Material and Methods
We designed a research study based on a survey of the literature, and aimed at extracting data from published studies reporting the methodological process when translating questionnaires. We used in part the methodology of a systematic review, as described in Preferred Reporting Items for Systematic Reviews and Meta-Analyses (PRISMA) , but we did not do any systematic assessment of the validity of the retrieved studies, either related to the external or the internal dimensions of validity . We assumed that focusing on linguistic and cultural aspects as well as the psychometric properties would make it possible for us to illuminate the issues sufficiently.
We did a systematic and comprehensive database search , and searched Cinahl, Medline, Embase, and Cochrane. We used the following search terms for Medline: Questionnaires [MeSH Terms], quality of life [MeSH Terms], translation [Title/Abstract], validation [Title/Abstract], "validation studies"[Publication Type], filters: humans, English. Subsequently, the search string was adapted to the other databases. All hits were screened according to our research question (PICO): P: Questionnaires exploring health related quality of life, I: Validation of language translation of the questionnaire, C: N/A, O: Methods describing and/or testing the language translation process.
Eligibility criteria were: (1.) studies translating questionnaires aimed at health related quality of life (hrqol), irrespective of whether this would be generic or disease-specific, (2.) translations from English to a European language (S1 Fig).
Four researchers (AKD, HCP, JB, EA) conducted the final inclusion of studies, and the data extraction. Data extraction was preceded by a standardization process including reflections on the methodological issues, and construction of a checklist for inclusion of studies and extraction of data. The checklist was tested by all four researchers together using 10 of the included studies, and then it was adjusted accordingly. The remaining studies were divided between the four researchers for data extraction. One author (AKP) did a final check of the data extraction of the included studies, and any inconsistencies were settled by all authors.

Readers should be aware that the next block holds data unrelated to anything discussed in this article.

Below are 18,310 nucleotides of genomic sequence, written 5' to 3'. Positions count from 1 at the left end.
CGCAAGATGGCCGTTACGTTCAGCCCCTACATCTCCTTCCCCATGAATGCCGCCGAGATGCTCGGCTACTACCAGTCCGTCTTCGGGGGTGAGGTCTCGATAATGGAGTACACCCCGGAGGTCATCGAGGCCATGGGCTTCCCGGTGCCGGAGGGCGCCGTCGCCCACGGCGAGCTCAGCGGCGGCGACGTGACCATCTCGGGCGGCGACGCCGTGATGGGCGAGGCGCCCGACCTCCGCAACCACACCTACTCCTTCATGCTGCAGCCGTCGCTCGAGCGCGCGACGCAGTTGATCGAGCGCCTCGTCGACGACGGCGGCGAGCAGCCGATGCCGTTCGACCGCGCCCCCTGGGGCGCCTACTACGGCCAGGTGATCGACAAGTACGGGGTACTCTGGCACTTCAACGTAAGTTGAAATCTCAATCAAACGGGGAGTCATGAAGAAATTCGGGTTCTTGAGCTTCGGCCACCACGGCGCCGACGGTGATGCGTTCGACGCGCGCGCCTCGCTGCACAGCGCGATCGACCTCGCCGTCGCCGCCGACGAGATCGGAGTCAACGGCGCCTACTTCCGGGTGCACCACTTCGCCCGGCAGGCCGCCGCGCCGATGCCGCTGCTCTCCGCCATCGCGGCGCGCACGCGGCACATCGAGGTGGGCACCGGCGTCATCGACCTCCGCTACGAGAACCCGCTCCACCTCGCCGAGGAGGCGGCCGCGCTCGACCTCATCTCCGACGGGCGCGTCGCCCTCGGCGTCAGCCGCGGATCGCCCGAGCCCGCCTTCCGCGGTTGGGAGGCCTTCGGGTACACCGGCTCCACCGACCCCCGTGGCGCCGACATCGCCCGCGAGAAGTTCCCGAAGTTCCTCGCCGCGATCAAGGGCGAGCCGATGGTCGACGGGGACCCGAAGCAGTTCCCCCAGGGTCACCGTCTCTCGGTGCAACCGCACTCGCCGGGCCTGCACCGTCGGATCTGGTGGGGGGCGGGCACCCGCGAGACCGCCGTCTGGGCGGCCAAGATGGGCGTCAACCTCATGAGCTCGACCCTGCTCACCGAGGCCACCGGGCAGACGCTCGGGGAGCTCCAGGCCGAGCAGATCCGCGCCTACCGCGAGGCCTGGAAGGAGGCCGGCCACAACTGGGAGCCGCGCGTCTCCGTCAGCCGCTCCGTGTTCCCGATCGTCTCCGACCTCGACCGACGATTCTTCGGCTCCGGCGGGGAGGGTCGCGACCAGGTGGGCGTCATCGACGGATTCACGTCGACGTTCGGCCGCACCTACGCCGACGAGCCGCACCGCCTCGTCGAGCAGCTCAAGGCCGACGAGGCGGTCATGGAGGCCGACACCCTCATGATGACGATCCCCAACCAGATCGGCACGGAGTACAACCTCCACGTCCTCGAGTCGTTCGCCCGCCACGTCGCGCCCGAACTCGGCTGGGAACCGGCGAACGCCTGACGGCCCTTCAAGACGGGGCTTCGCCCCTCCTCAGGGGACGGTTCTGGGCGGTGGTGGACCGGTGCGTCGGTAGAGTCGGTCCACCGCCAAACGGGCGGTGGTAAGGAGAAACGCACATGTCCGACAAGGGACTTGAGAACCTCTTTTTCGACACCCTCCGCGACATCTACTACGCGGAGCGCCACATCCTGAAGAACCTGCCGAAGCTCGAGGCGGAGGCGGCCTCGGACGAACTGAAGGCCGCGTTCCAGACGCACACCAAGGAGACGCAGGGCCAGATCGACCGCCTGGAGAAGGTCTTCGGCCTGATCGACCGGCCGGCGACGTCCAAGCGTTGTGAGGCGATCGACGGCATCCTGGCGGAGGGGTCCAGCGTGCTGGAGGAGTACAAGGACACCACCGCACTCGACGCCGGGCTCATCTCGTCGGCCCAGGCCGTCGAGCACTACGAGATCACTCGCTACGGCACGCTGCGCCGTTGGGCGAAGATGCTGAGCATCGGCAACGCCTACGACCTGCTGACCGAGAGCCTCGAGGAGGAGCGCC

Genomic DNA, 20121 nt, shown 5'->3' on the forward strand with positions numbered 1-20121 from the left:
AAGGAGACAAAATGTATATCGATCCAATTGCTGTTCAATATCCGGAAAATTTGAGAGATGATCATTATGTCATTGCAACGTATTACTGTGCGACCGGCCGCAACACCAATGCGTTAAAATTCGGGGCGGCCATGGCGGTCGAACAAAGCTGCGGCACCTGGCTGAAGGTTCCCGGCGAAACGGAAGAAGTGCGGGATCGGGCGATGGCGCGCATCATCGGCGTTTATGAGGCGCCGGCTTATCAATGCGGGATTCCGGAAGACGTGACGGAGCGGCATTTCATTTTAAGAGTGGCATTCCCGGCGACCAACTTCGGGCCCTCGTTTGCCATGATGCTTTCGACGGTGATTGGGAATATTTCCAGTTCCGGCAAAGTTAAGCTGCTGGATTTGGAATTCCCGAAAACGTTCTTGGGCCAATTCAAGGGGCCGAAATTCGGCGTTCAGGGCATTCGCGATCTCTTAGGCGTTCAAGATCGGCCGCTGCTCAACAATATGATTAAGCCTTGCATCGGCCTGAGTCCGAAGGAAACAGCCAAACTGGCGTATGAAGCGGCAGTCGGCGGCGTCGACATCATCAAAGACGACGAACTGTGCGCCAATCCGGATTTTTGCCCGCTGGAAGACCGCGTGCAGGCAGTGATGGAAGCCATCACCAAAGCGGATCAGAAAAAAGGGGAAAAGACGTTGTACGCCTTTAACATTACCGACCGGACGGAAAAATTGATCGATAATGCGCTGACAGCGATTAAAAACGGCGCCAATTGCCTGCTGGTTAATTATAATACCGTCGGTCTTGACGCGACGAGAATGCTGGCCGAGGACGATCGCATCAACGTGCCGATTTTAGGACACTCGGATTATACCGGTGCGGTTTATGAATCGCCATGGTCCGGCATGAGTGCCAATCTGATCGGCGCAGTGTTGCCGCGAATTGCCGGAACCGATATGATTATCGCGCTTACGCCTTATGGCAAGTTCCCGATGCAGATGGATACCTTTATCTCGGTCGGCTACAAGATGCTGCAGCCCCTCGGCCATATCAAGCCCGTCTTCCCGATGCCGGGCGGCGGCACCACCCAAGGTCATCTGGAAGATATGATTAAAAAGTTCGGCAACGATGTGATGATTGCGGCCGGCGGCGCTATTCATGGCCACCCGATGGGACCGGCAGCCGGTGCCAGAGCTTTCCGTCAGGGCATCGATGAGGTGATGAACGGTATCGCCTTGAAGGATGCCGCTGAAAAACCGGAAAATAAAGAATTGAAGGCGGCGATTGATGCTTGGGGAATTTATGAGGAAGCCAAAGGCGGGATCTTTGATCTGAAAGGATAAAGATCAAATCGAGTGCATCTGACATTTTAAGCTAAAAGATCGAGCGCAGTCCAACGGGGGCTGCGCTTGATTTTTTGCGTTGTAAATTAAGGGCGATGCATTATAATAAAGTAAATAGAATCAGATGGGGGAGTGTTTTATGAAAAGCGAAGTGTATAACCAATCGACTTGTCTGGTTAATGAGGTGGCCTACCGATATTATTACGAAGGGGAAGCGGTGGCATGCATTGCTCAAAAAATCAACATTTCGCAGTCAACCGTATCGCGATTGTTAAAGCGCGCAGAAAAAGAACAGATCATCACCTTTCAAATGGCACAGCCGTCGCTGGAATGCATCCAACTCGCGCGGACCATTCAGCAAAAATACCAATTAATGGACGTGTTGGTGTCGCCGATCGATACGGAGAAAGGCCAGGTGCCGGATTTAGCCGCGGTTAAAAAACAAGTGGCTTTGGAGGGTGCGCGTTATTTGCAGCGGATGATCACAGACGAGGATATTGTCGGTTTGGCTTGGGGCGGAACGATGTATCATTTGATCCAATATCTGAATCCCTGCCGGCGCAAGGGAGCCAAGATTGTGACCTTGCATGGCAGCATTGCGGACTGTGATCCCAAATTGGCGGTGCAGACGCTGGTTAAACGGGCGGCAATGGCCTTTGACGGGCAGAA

We extracted the following data in each study: Study ID, type of questionnaire, assessment area, translation guide, forward/backward translation, professional translator, expert panel review, mother tongue same as target language, target audience, lay persons. The method of validation was noted regarding internal validity, criterion validity, and construct validity.
All data were analysed using SPSS IBM 20 (IBM Corp. Released 2011. IBM SPSS Statistics for Windows, Version 20.0. Armonk, NY: IBM Corp) and Microsoft Office Excel 2007. Data were analysed using descriptive and non-parametric tests, reporting median (range), mean (SD), and percentage where applicable. Differences between groups were analysed using Chi-square and Fisher´s exact test and a p-value of less than 0.05 was considered statistically significant.